Infiltration of apostate religious organizations masquerading as churches therefore is unbiblical. If anyone however thinks we should still try this "in order that by all means save some", then I will give them the example of righteous Lot, who was grieved in his spirit by the lawlessness the Sodomites practiced (2 Peter 2:7) and yet he would most probably be trying to reach out to them. Of the biblical narratives, this is probably the best narrative which proves the point (Other examples may include instances in Israel's history itself). Lot who is righteous, and who have even "earned" for himself the right to be heard (since his uncle saved the kings of Sodom and Gomorrah and their people - Gen. 14:1-16), lived in Sodom as a sortof de-facto Evangelist. Yet by the end of his "mission", his two sons-in-law disbelieved and were killed together with the other people of Sodom, his wife doubted and became a pillar of salt, and his two daughters became perverts who concocted a plan to sleep with their father in order to preserve their family line. Is this the type of legacy that New Evangelicals would want? But yet through their goal of 'friendly engagement', this is what will happen. And such a falling away is already happening in the proclaimed Evangelical world. Far from changing the culture, and the apostate churches, liberalism and worldliness has seeped into mainstream Evangelicalism, until we have all kinds of heresies within the camp, in movements such as the semi-Pelagian Purpose Driven paradigm and the anti-propositional Emerging Church Movement. Not to mention the leftist socialist Jim Wallies of Sojourners.

Since I have raised the question, I will briefly answer as to the biblical methods of reaching out to apostate congregations. We are to reach out to all of them pro-actively in Evangelism, in proclaiming to them the Gospel of God from the outside. We are not to have any part in the works of darkness (Eph. 5:11) but rather expose them. Why must we utilize the tactic of infiltration unless we are ashamed of the Gospel, and of the offense of the Cross? In the end, it comes down to a fear of Man such that we would not otherwise interact with those who are clearly not in the Kingdom of God but through hints, suggestions, etc. We are not willing to be seen as confrontational "bigots" but as "nice people" (not like those "intolerant Fundamentalists")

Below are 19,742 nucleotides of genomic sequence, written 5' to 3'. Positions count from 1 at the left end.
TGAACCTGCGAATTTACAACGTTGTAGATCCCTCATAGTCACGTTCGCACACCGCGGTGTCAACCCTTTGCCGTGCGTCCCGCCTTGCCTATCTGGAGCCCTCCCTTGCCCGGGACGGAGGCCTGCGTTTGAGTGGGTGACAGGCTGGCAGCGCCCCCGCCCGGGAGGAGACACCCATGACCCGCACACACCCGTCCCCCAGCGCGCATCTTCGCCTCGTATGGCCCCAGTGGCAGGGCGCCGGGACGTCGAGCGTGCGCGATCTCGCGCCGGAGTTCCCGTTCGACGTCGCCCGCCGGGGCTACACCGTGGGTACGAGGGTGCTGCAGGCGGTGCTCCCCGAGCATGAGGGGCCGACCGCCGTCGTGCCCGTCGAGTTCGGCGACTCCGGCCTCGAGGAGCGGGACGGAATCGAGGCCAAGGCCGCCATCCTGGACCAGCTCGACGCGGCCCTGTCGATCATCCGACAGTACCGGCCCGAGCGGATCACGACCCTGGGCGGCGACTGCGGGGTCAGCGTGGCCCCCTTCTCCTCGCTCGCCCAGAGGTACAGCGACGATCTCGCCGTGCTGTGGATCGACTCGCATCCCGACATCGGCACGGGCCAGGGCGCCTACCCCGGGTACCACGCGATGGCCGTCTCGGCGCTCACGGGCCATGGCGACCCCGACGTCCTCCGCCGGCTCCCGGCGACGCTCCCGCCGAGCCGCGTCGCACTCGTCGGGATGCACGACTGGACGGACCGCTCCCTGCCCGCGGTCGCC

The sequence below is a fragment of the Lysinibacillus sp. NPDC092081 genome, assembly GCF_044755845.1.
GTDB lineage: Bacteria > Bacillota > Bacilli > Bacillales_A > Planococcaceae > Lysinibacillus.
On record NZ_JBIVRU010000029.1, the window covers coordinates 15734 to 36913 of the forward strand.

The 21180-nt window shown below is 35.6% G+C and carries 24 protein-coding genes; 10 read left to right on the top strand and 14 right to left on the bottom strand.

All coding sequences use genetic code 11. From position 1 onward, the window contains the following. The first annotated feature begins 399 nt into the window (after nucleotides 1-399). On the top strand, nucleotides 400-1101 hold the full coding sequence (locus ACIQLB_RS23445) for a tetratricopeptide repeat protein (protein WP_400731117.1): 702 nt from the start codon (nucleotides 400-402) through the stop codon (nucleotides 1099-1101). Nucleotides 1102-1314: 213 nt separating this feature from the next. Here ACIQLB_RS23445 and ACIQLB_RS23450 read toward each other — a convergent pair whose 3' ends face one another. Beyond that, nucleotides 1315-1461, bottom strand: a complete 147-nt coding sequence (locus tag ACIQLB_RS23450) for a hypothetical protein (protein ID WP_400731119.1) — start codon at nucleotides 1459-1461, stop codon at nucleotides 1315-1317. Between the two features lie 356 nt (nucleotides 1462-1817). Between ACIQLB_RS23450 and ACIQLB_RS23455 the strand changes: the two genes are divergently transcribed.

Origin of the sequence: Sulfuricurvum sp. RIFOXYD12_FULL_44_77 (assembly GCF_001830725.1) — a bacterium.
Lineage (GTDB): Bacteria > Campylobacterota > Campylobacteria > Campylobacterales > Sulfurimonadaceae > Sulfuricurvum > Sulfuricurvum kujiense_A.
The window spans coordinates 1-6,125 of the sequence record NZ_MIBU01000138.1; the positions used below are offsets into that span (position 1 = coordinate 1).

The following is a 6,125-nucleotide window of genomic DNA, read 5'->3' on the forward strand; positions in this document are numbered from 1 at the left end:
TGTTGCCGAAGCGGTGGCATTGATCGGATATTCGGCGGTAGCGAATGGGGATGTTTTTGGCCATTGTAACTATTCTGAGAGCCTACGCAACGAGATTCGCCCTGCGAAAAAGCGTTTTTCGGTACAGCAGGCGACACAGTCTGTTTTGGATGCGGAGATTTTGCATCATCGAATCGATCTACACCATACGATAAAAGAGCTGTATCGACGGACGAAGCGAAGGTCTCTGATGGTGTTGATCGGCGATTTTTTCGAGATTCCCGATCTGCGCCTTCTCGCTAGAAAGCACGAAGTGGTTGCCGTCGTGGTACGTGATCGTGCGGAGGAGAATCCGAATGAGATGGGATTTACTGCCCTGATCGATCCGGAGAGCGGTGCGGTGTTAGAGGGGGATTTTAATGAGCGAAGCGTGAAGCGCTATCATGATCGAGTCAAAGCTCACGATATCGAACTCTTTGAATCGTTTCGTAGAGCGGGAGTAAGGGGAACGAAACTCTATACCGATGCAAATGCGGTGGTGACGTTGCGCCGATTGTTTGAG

Now, don't get me wrong here. I am not interested in purposefully antagonizing people and then claim that we are persecuted when they oppose us, like some "Fundamentalists " like to do. However, have we become too fearful of Man that we cannot tell them lovingly that they must repent and turn to Christ otherwise they are going to hell? They will certainly hate us for saying so, but will we yet do it?